PoHymn: A Rustling in the Stagnant … December 21st, 2016


 Jonathots Daily Blog

(3169)

big-ball-of-twine

Just Jim Dandy

It is just Jim Dandy with me

If you hunt deer, rabbit, bear and flea

As long as you teach your children

That brothers and sisters with black skin

Are not niggers, jungle bunnies or monkeys.

 

Share your heart about your anger over abortion

As you visit the fatherless and the widows

 

Chat away about climate change and the melting of the polar ice caps

But please cease to refer to hard-working people who do not share your concern as “deplorable.”

 

Salute the flag, stand for the Star Spangled Banner and support the troops

Struggling with all of us to bring freedom and justice to every American

 

Choose to deny the existence of God and develop your own moral code

While honoring your neighbor nearby and the sanctuary where others gather to worship

 

Express your dismay over illegal immigration

While making sure your laments have nothing to do with race, religion or sexual orientation

 

Yearn for simpler times by keeping things simple

Joke about women and comically complain about men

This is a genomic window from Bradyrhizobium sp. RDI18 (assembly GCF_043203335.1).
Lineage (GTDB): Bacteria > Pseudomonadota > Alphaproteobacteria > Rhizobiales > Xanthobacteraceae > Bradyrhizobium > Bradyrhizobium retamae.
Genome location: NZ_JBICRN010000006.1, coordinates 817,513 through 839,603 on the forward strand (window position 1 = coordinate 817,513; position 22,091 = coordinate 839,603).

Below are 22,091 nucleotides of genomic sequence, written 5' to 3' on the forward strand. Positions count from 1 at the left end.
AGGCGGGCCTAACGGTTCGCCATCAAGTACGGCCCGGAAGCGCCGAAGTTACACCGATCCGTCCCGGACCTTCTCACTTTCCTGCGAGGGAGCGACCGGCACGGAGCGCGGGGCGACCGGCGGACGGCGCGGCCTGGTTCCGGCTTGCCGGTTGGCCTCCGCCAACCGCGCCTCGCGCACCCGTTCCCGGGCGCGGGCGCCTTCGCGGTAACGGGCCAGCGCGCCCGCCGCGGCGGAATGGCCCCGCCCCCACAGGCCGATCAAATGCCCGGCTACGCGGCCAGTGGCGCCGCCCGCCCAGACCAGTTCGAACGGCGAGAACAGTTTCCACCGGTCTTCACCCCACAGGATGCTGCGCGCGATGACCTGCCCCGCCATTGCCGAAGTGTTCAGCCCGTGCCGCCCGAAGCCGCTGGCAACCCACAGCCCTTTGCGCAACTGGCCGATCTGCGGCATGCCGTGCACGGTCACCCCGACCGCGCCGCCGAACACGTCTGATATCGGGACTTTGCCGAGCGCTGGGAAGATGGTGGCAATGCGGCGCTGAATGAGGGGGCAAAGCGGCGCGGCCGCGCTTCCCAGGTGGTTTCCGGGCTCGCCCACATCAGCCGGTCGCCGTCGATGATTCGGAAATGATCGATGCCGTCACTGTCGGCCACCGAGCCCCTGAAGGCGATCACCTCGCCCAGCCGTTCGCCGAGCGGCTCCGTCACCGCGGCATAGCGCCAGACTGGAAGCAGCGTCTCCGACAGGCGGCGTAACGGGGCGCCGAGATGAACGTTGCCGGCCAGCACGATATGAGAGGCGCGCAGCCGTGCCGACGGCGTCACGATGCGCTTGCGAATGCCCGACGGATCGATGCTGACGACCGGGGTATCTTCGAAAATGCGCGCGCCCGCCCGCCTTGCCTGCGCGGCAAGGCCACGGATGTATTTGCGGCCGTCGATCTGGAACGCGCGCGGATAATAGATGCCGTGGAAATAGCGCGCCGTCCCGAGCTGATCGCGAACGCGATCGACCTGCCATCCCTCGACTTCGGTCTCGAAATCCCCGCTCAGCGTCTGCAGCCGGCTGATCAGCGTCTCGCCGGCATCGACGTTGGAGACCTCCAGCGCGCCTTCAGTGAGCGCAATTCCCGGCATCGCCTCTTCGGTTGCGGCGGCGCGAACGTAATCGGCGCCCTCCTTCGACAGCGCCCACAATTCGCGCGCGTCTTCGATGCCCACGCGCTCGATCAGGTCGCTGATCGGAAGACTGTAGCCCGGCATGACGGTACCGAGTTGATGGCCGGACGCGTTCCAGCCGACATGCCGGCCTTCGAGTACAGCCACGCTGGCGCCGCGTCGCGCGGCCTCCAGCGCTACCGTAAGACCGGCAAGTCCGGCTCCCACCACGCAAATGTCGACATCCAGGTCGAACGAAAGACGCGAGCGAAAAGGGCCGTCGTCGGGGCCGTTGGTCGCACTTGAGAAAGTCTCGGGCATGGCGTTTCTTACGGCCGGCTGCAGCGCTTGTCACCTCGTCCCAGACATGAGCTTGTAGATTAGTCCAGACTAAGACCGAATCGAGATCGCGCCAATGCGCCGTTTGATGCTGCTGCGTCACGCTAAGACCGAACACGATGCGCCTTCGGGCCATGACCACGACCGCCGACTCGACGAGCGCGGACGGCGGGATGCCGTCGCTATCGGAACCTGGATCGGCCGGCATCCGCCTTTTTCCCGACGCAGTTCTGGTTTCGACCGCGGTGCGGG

Remembering that God in His Kingdom has neither male or female.

 

Make sure your belief is grounded in love

Your opinion has a little elastic on the edges

And decisions are merciful instead of final

 

Welcome to America!

Be yourself just short of being an asshole.

It’s just Jim Dandy to have you here.

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The On Must Go Show … September 23, 2013


Jonathots Daily Blog

(2015)

onFuzzy Wuzzy was a bear. At least, that’s what I’ve heard.

But last night, in the middle of my show, when my electronic piano went fuzzy, it was very hard to bear. Bluntly, it’s difficult to be a workman without tools. Maybe we should not be too vulnerable to the world of miracle machines, but unfortunately, we ALL suffer under the addiction.

I made what I thought was a “quick fix” and tried to do one additional song, but my piano had figuratively stomped out of the room and called it an early evening.

What next?

The good folk who had come out so graciously to see and hear us did not need to be disappointed by my failing keyboard. Also, in my opinion, it was not necessary to involve them in the dilemma since they probably have sufficient difficulties of their own.

You see, it’s not so much that “the show must go on,” but instead, “the on must go show.”

If you’re going to call yourself a craftsman–someone who has achieved a level of expertise–it is your job to be “on.” What does that mean to me?

To be “on” is to know what and why I am doing what I’m doing. When I forget that, I become simpy, obnoxious and double-minded.

An electronic keyboard throwing a fit onstage doesn’t have anything to do with my calling. It is my duty to stay “on.”

So then I am ready to go. I love people who really understand the word “go.” It means “keep moving towards a solution.”